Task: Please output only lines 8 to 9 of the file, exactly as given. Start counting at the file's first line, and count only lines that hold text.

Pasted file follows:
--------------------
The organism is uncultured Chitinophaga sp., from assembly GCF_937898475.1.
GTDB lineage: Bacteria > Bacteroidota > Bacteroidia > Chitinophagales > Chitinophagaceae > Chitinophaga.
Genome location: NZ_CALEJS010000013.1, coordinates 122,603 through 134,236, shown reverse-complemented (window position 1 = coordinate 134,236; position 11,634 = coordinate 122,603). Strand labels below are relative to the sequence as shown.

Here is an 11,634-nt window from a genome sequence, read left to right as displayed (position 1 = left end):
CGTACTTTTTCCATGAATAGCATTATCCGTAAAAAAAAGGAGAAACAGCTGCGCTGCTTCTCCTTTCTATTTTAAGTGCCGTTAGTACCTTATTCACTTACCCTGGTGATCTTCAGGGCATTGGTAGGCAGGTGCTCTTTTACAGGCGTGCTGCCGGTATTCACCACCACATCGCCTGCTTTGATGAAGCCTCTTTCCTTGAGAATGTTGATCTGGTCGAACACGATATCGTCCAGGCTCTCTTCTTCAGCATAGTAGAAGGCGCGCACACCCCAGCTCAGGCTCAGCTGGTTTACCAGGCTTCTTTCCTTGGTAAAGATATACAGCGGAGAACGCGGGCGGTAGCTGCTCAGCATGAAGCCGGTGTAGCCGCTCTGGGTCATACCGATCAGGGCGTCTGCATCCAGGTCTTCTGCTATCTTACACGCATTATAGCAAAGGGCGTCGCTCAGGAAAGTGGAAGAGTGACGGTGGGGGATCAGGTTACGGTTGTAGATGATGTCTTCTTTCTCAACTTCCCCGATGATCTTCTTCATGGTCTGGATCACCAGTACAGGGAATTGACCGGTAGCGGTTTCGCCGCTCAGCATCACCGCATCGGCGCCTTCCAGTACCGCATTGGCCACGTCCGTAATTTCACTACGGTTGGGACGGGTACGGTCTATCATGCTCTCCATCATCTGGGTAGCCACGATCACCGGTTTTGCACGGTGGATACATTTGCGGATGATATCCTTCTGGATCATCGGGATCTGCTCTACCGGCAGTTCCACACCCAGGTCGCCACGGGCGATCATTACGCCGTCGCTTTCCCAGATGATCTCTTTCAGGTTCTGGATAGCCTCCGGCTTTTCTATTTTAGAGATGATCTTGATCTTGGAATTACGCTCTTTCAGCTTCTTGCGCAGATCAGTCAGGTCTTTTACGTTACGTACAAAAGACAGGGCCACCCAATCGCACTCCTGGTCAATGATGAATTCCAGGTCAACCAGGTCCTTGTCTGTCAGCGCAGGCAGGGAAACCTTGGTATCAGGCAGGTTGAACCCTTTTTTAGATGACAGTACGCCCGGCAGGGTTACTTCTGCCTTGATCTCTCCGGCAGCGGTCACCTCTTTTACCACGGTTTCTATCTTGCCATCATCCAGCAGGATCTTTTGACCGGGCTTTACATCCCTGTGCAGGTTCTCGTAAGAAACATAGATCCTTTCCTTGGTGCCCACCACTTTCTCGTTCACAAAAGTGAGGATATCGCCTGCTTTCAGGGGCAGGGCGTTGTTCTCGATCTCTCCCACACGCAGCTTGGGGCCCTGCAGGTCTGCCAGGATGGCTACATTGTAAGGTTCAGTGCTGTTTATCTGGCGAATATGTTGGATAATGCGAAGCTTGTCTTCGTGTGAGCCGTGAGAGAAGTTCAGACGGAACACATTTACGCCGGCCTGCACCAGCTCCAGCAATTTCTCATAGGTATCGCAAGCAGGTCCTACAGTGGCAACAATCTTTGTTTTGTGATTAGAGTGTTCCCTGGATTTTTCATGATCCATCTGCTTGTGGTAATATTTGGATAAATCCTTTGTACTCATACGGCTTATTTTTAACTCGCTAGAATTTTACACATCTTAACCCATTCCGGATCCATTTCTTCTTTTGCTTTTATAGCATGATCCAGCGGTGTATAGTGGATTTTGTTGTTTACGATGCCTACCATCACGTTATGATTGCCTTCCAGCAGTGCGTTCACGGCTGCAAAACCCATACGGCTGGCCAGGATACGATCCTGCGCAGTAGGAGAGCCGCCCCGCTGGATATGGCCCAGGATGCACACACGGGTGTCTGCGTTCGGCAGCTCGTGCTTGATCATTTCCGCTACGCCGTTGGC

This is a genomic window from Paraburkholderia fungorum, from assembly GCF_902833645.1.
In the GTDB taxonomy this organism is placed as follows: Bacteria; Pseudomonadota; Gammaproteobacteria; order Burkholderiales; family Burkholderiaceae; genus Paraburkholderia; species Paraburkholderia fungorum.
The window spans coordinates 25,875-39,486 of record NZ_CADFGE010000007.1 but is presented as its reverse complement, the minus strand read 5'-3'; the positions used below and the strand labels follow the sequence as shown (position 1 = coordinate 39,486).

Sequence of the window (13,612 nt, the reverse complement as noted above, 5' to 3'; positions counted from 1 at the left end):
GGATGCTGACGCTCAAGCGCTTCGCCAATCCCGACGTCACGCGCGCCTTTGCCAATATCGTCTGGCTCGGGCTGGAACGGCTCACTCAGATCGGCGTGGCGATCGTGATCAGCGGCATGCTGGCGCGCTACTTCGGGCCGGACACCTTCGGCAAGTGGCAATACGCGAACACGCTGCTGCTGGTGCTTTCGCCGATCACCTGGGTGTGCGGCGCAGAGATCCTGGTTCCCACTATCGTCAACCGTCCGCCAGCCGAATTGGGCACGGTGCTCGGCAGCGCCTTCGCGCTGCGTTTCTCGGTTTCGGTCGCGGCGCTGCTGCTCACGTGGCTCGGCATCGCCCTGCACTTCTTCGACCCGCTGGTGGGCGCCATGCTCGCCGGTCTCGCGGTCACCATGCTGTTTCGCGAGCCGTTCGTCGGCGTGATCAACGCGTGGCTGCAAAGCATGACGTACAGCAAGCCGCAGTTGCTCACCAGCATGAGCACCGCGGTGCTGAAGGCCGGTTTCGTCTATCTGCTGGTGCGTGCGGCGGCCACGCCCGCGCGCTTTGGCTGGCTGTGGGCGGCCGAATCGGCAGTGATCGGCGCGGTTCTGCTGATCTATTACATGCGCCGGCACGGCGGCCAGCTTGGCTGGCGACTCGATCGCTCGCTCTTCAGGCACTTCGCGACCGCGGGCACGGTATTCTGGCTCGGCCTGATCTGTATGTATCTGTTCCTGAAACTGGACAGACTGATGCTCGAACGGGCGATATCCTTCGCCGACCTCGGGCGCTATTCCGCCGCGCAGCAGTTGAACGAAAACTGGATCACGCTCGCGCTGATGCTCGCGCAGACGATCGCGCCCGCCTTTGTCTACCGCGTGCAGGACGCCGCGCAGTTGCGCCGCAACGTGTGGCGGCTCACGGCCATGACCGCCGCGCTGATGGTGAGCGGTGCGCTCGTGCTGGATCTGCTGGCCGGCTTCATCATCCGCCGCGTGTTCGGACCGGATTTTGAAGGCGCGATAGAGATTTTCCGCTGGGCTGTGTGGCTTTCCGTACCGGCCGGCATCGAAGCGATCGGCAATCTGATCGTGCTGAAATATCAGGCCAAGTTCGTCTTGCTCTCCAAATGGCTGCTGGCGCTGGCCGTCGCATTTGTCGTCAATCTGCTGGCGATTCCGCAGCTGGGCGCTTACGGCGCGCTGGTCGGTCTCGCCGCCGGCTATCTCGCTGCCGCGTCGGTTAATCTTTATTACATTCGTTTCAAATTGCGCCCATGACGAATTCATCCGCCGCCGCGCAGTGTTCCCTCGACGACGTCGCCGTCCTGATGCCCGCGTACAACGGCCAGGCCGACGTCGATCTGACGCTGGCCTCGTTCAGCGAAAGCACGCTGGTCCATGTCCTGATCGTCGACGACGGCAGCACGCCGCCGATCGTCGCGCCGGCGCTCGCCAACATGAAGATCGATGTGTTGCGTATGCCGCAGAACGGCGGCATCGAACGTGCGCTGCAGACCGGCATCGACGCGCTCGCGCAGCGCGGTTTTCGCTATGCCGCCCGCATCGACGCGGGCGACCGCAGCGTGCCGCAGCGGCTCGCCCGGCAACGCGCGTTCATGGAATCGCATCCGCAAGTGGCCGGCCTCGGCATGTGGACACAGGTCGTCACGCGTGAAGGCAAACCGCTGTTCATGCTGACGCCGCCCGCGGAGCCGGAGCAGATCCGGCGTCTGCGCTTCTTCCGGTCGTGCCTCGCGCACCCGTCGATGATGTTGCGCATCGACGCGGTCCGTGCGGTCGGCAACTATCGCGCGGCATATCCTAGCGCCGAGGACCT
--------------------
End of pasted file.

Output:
The window spans coordinates 25,875-39,486 of record NZ_CADFGE010000007.1 but is presented as its reverse complement, the minus strand read 5'-3'; the positions used below and the strand labels follow the sequence as shown (position 1 = coordinate 39,486).

Sequence of the window (13,612 nt, the reverse complement as noted above, 5' to 3'; positions counted from 1 at the left end):